He added that beef, sheep products, seafood and local Australian products will have easy access to the British market. As a result however, British farmers expressed some concern about the impact of cheaper Australian produce on their businesses.
Through this deal goods will become cheaper and more products will be available – it is good for every citizen in both countries.
Work opportunities open up
The deal will also reduce visa and work permit requirements between the two countries. From the UK side there is more legislation to sort out. For British people going to Australia, things have already started to change. Work opportunities have opened up in Australia for British talent. The age limit for working holiday visas has been raised from 30 years to 35 with a right to remain in the country for three years instead of two.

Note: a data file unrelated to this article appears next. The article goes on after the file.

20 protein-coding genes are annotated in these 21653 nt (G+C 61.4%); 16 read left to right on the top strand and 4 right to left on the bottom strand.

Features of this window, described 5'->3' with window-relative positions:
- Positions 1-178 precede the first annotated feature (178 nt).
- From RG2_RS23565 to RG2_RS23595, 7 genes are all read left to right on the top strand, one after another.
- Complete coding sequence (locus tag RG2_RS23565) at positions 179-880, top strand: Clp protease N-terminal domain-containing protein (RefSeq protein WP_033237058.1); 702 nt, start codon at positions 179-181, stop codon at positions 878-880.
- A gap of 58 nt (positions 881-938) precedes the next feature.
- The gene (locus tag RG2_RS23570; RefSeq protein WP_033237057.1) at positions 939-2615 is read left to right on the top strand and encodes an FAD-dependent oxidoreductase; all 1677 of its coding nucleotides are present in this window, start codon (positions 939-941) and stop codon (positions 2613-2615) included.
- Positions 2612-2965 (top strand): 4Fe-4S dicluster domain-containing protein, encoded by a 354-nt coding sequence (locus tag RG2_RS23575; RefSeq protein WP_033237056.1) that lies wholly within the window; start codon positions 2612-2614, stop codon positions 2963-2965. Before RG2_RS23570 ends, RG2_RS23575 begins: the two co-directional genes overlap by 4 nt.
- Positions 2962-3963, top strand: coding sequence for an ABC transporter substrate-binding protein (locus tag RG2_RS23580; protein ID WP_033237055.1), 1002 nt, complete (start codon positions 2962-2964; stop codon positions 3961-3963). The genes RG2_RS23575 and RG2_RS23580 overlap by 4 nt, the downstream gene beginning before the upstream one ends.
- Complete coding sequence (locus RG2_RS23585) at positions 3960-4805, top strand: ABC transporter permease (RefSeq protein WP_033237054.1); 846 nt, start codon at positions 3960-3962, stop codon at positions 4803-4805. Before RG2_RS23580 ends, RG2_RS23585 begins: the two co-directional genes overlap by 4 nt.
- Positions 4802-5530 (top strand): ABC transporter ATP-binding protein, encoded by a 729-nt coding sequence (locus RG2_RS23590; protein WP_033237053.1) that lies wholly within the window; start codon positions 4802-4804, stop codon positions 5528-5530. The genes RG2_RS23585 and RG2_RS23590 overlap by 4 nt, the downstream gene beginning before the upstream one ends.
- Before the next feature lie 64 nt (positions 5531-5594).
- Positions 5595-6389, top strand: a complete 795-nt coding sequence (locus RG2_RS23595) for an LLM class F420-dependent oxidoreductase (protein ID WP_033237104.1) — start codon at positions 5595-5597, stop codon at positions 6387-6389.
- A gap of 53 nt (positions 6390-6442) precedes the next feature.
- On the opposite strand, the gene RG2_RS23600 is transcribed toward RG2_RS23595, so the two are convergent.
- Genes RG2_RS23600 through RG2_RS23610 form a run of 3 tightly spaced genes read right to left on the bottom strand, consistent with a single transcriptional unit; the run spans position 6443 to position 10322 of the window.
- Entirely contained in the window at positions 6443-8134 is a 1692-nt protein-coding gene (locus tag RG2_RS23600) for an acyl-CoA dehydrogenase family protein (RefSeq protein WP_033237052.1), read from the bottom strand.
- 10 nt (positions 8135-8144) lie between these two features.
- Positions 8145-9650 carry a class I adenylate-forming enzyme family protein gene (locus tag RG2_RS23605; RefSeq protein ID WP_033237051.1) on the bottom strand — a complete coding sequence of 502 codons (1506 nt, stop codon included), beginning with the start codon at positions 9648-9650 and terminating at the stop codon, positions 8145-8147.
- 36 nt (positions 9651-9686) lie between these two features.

This has made it more attractive for younger people. The other visa change that has resulted from the FTA is that professionals such as architects, technical and software professionals, lawyers and doctors will have better career opportunities than just performing casual work.
Good news for tech industry
The agreement will make it easier for UK technology and telecoms service providers to do business in Australia. It will be the first time that Australia is opening its technology services sector at a state level. The FTD will facilitate the ‘free flow of trusted data” and raise the standards for data protection. It will also recognise electronic contracts, electronic signatures and digital trust services. Government digital data will be shared when necessary. The two governments have agreed to “support innovation in their respective economies, including by fostering opportunities in innovation-intensive industries and encouraging trade in innovative goods and services”.